Best Practices for an Engaging Work Culture

Set Clear Departmental Goals 

Outline the objectives of each team so employees have tangible results to work toward. Not only will this help guide individual performance, but it will encourage collaboration between team members. Make sure there is room for feedback to adjust quotas and KPIs when needed. 

For example, if a team is continually reaching their objectives without breaking a sweat, you might want to modify their target goals to push production further. 

Promote the Organization’s Goals

In addition to setting departmental goals, make sure every employee is clear on the organization’s long-term objectives. This will help individuals cultivate a sense of professional purpose. Having a source of motivation beyond quarterly quotas will demonstrate the value each role has toward achieving the company’s mission.

Promote Diversity and Inclusivity 

Create a positive, inclusive work culture by welcoming individuals from all backgrounds and celebrating their differences. Encourage employees to share their pronouns with the rest of the team to promote inclusive language and consider establishing a committee to contribute to diversity initiatives. Work with the HR department to make diversity a part of your recruitment strategy and ensure diversity and inclusion continue to be foundational elements as your organization grows.

Allow for Humor 

Work has its stressful moments and being able to make a difficult situation more lighthearted is an invaluable skill. Of course, the ultimate goal should be to resolve the problem, but a fresh perspective and positive outlook is more productive than the alternative. As Dale Carnegie, an American writer and lecturer, said, “People rarely succeed unless they are having fun in what they are doing.” If you can afford to find the bright side and let your team know that you have their back, they’ll return the favor by working even harder.

Prioritize Respect 

Every individual should feel valued and heard, regardless of their status within the company. Interns offer a much greater advantage than being delegates for busy work, and new employees bring a fresh perspective. You never know where the next big idea will come from, so let every employee have a seat at the table and feel empowered to share their thoughts. 

Establish a Strict Zero Tolerance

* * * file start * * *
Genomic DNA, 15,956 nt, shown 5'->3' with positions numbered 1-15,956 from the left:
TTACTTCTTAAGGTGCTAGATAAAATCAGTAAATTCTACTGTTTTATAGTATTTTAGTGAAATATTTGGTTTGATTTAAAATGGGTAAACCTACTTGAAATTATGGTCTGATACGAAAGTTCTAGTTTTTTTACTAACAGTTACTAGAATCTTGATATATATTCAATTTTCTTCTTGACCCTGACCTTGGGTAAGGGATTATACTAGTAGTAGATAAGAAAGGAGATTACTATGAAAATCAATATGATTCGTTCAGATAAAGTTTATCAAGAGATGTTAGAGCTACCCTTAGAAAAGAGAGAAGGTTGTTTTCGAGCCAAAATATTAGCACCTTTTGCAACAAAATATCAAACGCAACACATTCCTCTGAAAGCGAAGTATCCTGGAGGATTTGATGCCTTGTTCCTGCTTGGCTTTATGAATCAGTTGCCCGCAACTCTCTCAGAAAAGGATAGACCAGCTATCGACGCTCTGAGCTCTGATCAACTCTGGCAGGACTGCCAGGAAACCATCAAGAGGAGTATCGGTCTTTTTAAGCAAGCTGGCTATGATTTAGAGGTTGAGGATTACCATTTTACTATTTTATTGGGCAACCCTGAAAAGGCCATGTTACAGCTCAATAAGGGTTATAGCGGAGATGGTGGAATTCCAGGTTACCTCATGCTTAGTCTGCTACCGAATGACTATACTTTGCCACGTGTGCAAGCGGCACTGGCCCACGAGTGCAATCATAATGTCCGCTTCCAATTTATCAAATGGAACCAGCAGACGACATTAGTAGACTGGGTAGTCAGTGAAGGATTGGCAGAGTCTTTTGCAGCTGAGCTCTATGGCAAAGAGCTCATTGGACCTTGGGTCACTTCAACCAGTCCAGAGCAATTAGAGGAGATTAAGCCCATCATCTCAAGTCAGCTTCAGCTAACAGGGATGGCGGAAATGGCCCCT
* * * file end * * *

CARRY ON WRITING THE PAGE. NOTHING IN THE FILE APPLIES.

Just as important as creating a welcoming environment is ensuring employees know their rights and individualities are protected within the workplace. A crucial facet of a positive work culture is providing employees with the opportunity to speak openly about issues they are facing — in and outside of the office — and have access to the support and resources they need. Make sure HR representatives have flexibility within their schedules to be available for personal conversations when needed, and consider implementing an anonymous sexual harassment hotline as a secure and private way for employees to report incidents in the workplace.

Create an Employee Recognition Program 

Recognize and reward employees for achieving outstanding results. Doing so will encourage employees to continue performing at impressive levels, and make them feel valued within the company. It will also motivate their peers to up their game, fostering a work culture of friendly competition that leads to high performance.

Accept and Utilize Your Employee’s Feedback 

In fact, try to change your perspective on feedback. Rather than considering it to be indicative of something you’re doing wrong, think of it as the opposite — your employees care so much about the organization and its success that they are trying to help make it better. They’re choosing to bring their pain points to your attention and it gives you the opportunity to fix them instead of the employee stewing over them and eventually leaving the company out of frustration. 

Be Flexible 

Life happens and things will get in the way. Employees shouldn’t fear repercussions for taking time to manage other emergencies or responsibilities outside of work. For example, if an employee is struggling to balance work  with their family life, try to figure out a compromise that allows them to be productive at work without sacrificing their personal life. You’ll earn the respect of your employees rather than the reputation of being unaccommodating and unapproachable. Not only that, but flexible schedules can help you attract elite candidates; 88 percent of people would consider a lower-paying job over a higher-paying job if it offered flexible hours.

Be Transparent